So, take a lesson from my experience with Bert. As you become more and more drawn into an argument, take your focus off “your thing.” Step out of the argument and observe how others are responding and note if communication ceases—even while you’re still talking. If that is the case, take the opportunity to apologize, open the conversation up to everyone, and get back on track. And drawing on these same observational skills, on those occasions when you yourself aren’t in the middle of the debate but are on the sidelines (perhaps in a meeting), observe gifted people in action. Focus on what they do, what works and why. Turn every high-stakes, emotionally charged discussion into a learning opportunity.
Turn your world into a stimulating learning lab, not just a place that needs to be waxed.
11 thoughts on “Kerrying On: Bert's Visit”
I couldn’t help but think that Bert felt the same frustration when you were succumbing him to your “foo-foo crapola” tour.
I understand the point you are making and it makes logical sense, however, may I propose that you were also “caught in the details of your own viewpoint” while maintaining your social grace.
At the risk of presenting myself as the advocate for a man with little social graces I would say Bert was getting even.
Thea- I read this the same way. It’s a bit one-sided and didn’t exhibit any balance.
I’m a big fan, but have to say that though you pulled out before crashing and burning, you were none-the-less heading for the wall on this one. You start by showing Bert’s insensitivity through his crass comments about your weight, point taken. Then you go on to talk about how you hoped for “a pleasant tour of the campus—one where we would putt along amicably while discussing the university’s architecture, history, and curriculum”. Where was your sensitivity that this clearly less educated man may not find discussing the university’s architecture and history very stimulating? Apparently it took an hour or so (and much ranking on you) for you to see his viewpoint. You say “the issue here wasn’t Bert’s quirkiness, it was his insensitivity”, but I’d challenge you to consider your part in this problem. First, recognize his needs, second suggest that you would be more than happy to give him the “sanitation tour”, but first let’s drop off the kids and possibly the wives and we can do a guys day out… or tell him no and not kvetch about it later. As a reader, I never felt that you understood his viewpoint as being valid, just different.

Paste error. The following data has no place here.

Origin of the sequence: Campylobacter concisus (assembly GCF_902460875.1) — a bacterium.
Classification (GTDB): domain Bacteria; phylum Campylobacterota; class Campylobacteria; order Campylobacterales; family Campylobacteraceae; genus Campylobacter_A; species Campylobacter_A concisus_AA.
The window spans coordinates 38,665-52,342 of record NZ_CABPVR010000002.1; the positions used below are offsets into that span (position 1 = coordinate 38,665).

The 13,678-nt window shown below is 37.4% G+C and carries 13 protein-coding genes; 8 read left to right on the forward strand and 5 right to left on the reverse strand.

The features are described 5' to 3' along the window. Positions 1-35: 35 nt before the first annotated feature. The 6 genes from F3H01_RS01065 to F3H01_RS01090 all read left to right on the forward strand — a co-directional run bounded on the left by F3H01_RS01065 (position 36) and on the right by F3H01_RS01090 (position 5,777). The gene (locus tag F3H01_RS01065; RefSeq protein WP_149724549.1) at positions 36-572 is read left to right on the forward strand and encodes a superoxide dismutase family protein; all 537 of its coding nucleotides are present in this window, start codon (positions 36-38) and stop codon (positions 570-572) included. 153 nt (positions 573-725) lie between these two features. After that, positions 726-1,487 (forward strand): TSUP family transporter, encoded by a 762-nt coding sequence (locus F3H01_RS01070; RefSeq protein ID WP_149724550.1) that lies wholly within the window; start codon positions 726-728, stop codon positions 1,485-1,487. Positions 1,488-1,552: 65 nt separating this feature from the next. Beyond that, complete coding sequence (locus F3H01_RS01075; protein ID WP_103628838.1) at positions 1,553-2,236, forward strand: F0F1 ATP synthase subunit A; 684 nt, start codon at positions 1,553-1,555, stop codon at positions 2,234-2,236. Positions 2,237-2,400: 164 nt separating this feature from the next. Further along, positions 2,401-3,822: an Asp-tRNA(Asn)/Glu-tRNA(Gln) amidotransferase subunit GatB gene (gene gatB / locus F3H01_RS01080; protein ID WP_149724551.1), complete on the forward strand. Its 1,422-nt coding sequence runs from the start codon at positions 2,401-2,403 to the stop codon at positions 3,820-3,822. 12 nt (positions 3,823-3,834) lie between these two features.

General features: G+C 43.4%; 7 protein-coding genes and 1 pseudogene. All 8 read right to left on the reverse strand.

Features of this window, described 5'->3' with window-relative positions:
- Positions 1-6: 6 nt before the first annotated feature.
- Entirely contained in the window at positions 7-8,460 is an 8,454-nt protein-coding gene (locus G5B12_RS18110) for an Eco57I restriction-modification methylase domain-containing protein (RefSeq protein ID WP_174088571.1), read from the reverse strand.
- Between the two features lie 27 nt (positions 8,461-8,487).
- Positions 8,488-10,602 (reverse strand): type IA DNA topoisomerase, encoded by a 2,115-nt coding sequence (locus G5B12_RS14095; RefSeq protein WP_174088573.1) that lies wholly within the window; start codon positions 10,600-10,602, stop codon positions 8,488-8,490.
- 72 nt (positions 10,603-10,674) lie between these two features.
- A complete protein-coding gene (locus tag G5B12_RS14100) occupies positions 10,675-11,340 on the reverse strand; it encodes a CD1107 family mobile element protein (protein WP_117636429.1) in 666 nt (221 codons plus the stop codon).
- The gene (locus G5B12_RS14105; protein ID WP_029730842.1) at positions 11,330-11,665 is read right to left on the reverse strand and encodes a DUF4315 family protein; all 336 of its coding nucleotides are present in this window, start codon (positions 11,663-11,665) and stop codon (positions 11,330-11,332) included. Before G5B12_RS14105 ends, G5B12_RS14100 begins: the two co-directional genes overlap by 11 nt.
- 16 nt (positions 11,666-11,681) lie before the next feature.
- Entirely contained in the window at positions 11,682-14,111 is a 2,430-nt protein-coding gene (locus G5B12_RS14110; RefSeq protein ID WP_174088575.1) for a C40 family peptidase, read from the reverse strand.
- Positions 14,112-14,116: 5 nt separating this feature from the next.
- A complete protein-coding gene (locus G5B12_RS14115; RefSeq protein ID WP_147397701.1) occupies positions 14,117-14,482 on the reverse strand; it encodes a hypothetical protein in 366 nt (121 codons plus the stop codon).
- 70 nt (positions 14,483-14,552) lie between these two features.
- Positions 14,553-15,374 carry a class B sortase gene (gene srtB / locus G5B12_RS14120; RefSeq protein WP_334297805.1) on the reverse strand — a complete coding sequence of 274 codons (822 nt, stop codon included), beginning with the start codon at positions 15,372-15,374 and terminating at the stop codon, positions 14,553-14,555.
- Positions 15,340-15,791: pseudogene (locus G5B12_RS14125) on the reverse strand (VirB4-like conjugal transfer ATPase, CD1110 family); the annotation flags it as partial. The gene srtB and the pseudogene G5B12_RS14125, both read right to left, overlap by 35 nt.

I agree with Charlie. I have two masters degrees and have worked for 15 years as an administrator in higher education. I spent part of that career in residence life at 3 universities. I love being on a university campus and all the foo-foo crapola!! However, at one point in my res life career I supervised custodians and was responsible for building maintenance. To this day I look at the stuff; machines, chemicals et.al. that the office custodial staff use(and make sure bottles are labeled!). When I travel I unconciously check for the broken and dirty stuff in hotels and conference rooms. I pick up trash I find on the floor in the office out of respect for the custodial staff. Old habits die hard! It seems that if Bert was your guest and you knew he was a custodian that you could have reached out and made a connection by considering what he would find interesting. I hate to say it, but it is behavior like this that gives us “educated” folks a bad rep. Maybe that’s why they don’t visit often?
While I sympathize with having to suffer the slings and arrows of grandfather Bert, I feel that using Bert was a bad example for the point you were trying to make. Bert’s “quirkiness” has all the marks of Asperger’s Syndrome. People who have have this autism spectrum disorder are often viewed as insenstive to other’s feelings (brutally honest is closer), are obsessed with their own hobbies, likes and dislikes to the point of boring everyone else. They are usually very bright individuals, but do not understand facial cues and body language. With proper behavioral and/or social skills classes and support, people with Asperger’s Syndrome can learn to overcome these behaviors. As a parent of a daughter with Asperger’s, I have seen wonderful improvement in my child with such support.
Kerry, I never thought you were a mouse until I read about this visit from Bert and Dorthy. Did you not have other plans for that evening? Did this tour not go past your kids bedtime? Had you and your partner not have enough of the university tour after a few hours? Can you not say to Bert that this is not a good time? Is there not a way you could say that you are not really interested?
My reaction when reading this was that the advice you gave was great but did not really address how to handle insensitiviey in either yourself or others and that the illustrative example given was very far off the mark. This is the first time I have read something from Crucial Skills that was disappointingly off the mark.